Public Law

Those of you who were at Brodies’ Autumn seminar ‘All things equal’ would have heard our speakers discussing whether or not the ‘socio-economic duty’ in the Equality Act 2010 would be brought into force.

The Home Secretary must have been listening because, soon after, Theresa May announced that the government will not be bringing the duty into force and will be looking at ways to repeal the provision.

The duty would have required public sector bodies, when making strategic decisions to “have due regard to the desirability of exercising them in a way that is designed to reduce the inequalities of outcome which result from socio-economic disadvantage.”

This was seen by some as a step forward into socio-economic rights (with human rights law traditionally being focused on civil and political rights)… and by others as an unnecessary bureaucratic exercise. Depending on your perspective you may be relieved or disappointed. Either way, bear in mind that:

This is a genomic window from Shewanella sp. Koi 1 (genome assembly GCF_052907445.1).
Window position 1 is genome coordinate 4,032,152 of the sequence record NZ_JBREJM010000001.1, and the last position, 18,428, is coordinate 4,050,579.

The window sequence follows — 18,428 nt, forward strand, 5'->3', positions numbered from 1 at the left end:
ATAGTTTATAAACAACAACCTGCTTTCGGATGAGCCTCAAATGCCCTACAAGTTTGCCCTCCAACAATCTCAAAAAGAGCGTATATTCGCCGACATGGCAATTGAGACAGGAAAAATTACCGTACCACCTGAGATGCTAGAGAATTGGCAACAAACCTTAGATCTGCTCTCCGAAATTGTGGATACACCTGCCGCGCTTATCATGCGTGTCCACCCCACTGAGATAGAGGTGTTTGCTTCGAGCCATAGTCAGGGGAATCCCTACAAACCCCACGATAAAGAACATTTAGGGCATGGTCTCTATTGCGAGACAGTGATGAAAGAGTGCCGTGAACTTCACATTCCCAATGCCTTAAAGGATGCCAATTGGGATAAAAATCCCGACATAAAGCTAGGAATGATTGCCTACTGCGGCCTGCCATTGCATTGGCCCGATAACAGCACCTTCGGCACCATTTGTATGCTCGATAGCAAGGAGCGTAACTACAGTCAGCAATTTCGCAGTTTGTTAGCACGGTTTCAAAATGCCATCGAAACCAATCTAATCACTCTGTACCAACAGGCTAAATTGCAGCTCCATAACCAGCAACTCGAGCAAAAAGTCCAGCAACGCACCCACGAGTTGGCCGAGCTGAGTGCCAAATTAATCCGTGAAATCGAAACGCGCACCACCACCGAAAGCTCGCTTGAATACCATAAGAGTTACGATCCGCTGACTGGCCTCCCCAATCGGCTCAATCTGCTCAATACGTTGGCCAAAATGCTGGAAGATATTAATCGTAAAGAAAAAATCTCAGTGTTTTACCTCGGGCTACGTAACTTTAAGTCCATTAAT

• public bodies are still subject to ‘old’ general duties such as the Disability Equality Duty (“DED”) under the Disability Discrimination Act 1995 and
  • the Equality Act contains other ‘new’ general duties (which are likely to be brought into force) on discrimination in areas such as sexual orientation.

These need to be addressed when allocating scarce resources – see Christine’s earlier blog on that topic.